Mansion Murders: Jury showed video of Amy Savopoulos' Porsche on fire

On the seventh day of testimony in the Mansion Murders trial, prosecutors introduced a video of Amy Savopoulos' Porsche on fire to the jury.

The defense also started to attack some of the physical evidence collected from the Woodland Drive crime scene.

There was a brief moment of suspense and awe in the courtroom as a D.C. police evidence technician snapped on a pair of blue latex gloves then popped the red evidence tape on a tall rectangular box.

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Ofc. Adrian Lancaster slid out a large samurai sword and held it up for the jury to see. The sword had a black braided leather wrapped handle and a long blade that curved nearly 3 feet to the tip. It appeared brownish, almost rusty.

Lancaster testified that it was recovered from a second-floor bathroom that connects to the bedroom where the body of 10-year-old Philip Savopoulos was found. A photo from the bathroom showed the sword resting on the toilet seat, its handle almost inside the toilet bowl.

Earlier in the trial, Det. Mike Pavero testified that he discovered the sword in a pile of debris, picked it up with a gloved hand and nearly cut himself.

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Other items of physical evidence introduced in the case now include pieces of burned clothing, a small plastic alarm sensor cover, a pair of eyeglasses, a Rolex watch, a water bottle found in the basement, several electronic key fobs and key rings with metal keys on them, bathroom towels and a white plastic cup.

From the third-floor utility closet where the security system computer was set up, police took a Dell monitor, power cords, a keyboard and mouse, plus a box cutter knife, a pen and a handwritten note.

No computer tower was there, but seven blue cables that had been cut were on the floor. Those were cataloged into evidence too.

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Remember a red-wheeled bag that was spotted in video of the foyer that was shown during opening statements? Lancaster said that was processed as well, plus the contents, including a computer hard drive, an iPad with a light blue cover and two computer memory cards.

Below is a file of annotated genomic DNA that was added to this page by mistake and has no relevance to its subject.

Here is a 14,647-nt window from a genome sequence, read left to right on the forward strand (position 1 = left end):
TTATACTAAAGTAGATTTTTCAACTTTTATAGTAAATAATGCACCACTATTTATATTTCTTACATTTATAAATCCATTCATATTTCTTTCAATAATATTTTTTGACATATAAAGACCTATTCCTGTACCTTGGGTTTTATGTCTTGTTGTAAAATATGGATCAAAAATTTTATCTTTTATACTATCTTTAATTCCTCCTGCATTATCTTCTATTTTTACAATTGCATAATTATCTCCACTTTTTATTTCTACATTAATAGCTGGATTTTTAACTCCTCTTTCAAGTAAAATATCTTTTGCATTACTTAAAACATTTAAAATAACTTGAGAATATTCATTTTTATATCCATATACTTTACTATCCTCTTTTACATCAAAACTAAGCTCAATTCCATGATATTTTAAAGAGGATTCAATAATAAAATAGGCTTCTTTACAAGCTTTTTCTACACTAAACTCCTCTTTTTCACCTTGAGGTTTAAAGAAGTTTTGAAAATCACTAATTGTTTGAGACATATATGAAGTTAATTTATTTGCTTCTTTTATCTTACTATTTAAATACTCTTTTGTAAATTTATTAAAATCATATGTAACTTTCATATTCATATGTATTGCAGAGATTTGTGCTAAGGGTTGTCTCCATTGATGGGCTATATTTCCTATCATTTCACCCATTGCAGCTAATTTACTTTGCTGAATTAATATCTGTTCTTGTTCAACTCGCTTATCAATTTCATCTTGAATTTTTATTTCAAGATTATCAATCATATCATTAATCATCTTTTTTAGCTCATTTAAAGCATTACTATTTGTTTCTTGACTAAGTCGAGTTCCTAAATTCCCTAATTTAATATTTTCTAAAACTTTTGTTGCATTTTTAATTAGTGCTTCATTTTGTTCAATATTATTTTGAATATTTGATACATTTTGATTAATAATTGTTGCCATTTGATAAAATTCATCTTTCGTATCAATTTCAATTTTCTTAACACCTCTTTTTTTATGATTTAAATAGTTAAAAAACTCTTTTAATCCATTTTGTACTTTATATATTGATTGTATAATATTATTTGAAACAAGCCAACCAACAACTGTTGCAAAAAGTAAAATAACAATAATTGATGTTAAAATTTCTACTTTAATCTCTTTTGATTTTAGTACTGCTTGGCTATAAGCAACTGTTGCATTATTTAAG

More duct tape was also found and one small piece was on a broken window outside, located behind the basketball hoop. Two more strips were in a T shape across a small doggie door that led from the kitchen to the basement.

Lancaster testified that he recovered latent fingerprints from an HVAC system door in the upper utility closet, from a column on the home's staircase, as well as from the red Mosler sports car in the garage. Lancaster does not analyze the prints.

Lancaster also said he swabbed several items for DNA evidence. In a bit of a twist, Lancaster said he was aware that some of his own DNA was on the swabs. This helps play into the defense's tactic to try to show that there may have been cross-contamination of evidence. Lancaster said that it is standard practice to wear gloves and sometimes a mask or Tyvek suit during evidence collection.

He said the Woodland Drive house was hot and starting to grow mold in the 10 days that technicians were there processing the scene.

The Savopoulos family had several guns, we learned. Four handguns were stashed in a file cabinet in the second-floor office along with ammunition and $13,000 cash.

In addition, police recovered unloaded "long guns and rifles" from the basement.

One knife, in particular, was the subject of much debate. It's a black-handled kitchen knife with 3 silver rivets. Jurors were shown a photograph of the knife propping open a basement window. The prosecution and defense went back and forth over what date the knife was photographed, collected and cataloged.

As for the burning Porsche, jurors heard from a volunteer firefighter with the West Lanham Hills Fire Department. Antwan Washington said he responded to the call for an auto fire on May 14, 2015, in the 8000 block of Annapolis Road. Washington said it was in the back parking lot of St. Christopher's Episcopal Church, and when he arrived there was no one with the car or any other cars around. He described it as "fully involved," and hard to extinguish.

In the video shown to the jury, the front end and passenger compartment of the Porsche was just a thicket of dark orange and black flames. Daron Wint watched the video too.